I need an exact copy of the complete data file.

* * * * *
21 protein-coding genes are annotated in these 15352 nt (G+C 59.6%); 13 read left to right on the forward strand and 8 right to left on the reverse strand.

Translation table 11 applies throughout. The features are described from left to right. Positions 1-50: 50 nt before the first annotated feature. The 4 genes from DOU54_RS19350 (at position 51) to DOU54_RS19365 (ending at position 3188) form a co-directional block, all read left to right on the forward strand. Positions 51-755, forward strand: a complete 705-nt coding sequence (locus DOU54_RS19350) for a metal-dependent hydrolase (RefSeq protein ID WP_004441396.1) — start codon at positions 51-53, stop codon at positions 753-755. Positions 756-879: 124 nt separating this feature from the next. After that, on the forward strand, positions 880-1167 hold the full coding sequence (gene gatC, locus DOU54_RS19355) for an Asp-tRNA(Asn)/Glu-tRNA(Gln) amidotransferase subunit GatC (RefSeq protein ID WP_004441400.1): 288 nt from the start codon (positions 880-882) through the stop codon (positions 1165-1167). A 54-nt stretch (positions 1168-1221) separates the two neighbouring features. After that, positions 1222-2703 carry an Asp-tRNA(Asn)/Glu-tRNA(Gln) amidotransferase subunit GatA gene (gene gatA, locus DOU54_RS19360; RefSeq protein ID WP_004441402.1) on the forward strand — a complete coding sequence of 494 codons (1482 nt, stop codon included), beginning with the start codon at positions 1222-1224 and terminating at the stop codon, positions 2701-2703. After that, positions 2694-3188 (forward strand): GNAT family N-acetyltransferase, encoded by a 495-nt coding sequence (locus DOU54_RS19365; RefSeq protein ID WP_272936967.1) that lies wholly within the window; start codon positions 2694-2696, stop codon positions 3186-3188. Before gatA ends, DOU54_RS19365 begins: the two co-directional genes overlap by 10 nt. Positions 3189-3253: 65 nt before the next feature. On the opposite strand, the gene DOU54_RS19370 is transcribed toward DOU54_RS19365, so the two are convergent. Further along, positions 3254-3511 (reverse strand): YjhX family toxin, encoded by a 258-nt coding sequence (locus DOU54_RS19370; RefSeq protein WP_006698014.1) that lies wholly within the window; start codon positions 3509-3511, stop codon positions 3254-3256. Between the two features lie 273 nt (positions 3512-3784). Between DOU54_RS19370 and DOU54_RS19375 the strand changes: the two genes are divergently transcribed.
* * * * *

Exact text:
21 protein-coding genes are annotated in these 15352 nt (G+C 59.6%); 13 read left to right on the forward strand and 8 right to left on the reverse strand.

Translation table 11 applies throughout. The features are described from left to right. Positions 1-50: 50 nt before the first annotated feature. The 4 genes from DOU54_RS19350 (at position 51) to DOU54_RS19365 (ending at position 3188) form a co-directional block, all read left to right on the forward strand. Positions 51-755, forward strand: a complete 705-nt coding sequence (locus DOU54_RS19350) for a metal-dependent hydrolase (RefSeq protein ID WP_004441396.1) — start codon at positions 51-53, stop codon at positions 753-755. Positions 756-879: 124 nt separating this feature from the next. After that, on the forward strand, positions 880-1167 hold the full coding sequence (gene gatC, locus DOU54_RS19355) for an Asp-tRNA(Asn)/Glu-tRNA(Gln) amidotransferase subunit GatC (RefSeq protein ID WP_004441400.1): 288 nt from the start codon (positions 880-882) through the stop codon (positions 1165-1167). A 54-nt stretch (positions 1168-1221) separates the two neighbouring features. After that, positions 1222-2703 carry an Asp-tRNA(Asn)/Glu-tRNA(Gln) amidotransferase subunit GatA gene (gene gatA, locus DOU54_RS19360; RefSeq protein ID WP_004441402.1) on the forward strand — a complete coding sequence of 494 codons (1482 nt, stop codon included), beginning with the start codon at positions 1222-1224 and terminating at the stop codon, positions 2701-2703. After that, positions 2694-3188 (forward strand): GNAT family N-acetyltransferase, encoded by a 495-nt coding sequence (locus DOU54_RS19365; RefSeq protein ID WP_272936967.1) that lies wholly within the window; start codon positions 2694-2696, stop codon positions 3186-3188. Before gatA ends, DOU54_RS19365 begins: the two co-directional genes overlap by 10 nt. Positions 3189-3253: 65 nt before the next feature. On the opposite strand, the gene DOU54_RS19370 is transcribed toward DOU54_RS19365, so the two are convergent. Further along, positions 3254-3511 (reverse strand): YjhX family toxin, encoded by a 258-nt coding sequence (locus DOU54_RS19370; RefSeq protein WP_006698014.1) that lies wholly within the window; start codon positions 3509-3511, stop codon positions 3254-3256. Between the two features lie 273 nt (positions 3512-3784). Between DOU54_RS19370 and DOU54_RS19375 the strand changes: the two genes are divergently transcribed.